Grandparent–Grandchild Communication and Attitudes Toward Older Adults: Relational Solidarity and Shared Family Identity in China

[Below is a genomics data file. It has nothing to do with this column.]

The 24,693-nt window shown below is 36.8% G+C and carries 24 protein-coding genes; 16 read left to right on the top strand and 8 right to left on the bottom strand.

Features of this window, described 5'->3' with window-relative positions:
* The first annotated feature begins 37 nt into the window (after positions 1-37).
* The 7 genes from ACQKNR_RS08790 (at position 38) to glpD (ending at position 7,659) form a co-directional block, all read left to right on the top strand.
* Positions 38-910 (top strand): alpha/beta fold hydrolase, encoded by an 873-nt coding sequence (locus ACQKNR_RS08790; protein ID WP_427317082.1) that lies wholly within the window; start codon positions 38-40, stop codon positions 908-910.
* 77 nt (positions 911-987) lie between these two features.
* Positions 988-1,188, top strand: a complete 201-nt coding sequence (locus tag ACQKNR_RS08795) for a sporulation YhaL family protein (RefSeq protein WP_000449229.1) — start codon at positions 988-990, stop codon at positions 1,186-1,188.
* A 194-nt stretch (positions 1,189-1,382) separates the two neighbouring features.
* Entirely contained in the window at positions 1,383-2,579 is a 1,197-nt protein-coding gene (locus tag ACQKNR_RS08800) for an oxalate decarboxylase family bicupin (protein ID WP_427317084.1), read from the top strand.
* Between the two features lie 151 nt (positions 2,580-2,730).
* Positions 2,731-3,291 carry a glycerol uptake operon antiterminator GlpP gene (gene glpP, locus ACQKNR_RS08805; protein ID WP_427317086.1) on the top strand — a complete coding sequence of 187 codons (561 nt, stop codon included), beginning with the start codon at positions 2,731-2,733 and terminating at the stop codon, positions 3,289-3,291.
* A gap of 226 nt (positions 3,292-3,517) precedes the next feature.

Guided by intergroup contact theory and communication accommodation theory, this study examined the direct and indirect effects of Chinese young adults’ (N = 211) intergenerational family communication on behavioral attitudes toward older adults. Results indicated that communication frequency with their most frequently contacted grandparent significantly predicted willingness to have future contact with older people. Frequent and positive communication experiences with the grandparent also improved attitudes indirectly through (sequentially) enhanced relational solidarity and shared family identity with the grandparent. The grandparent’s nonaccommodation was associated negatively with relational solidarity, which subsequently led to reduced shared family identity and attitudes. Findings in this study demonstrate the critical role played by grandparent–grandchild contact in generalization of the contact effect from a specific older family member to nonfamily older people in general. These findings are discussed regarding intergenerational communication, the Chinese norm of filial piety, and intergroup theories of communication accommodation and intergroup contact.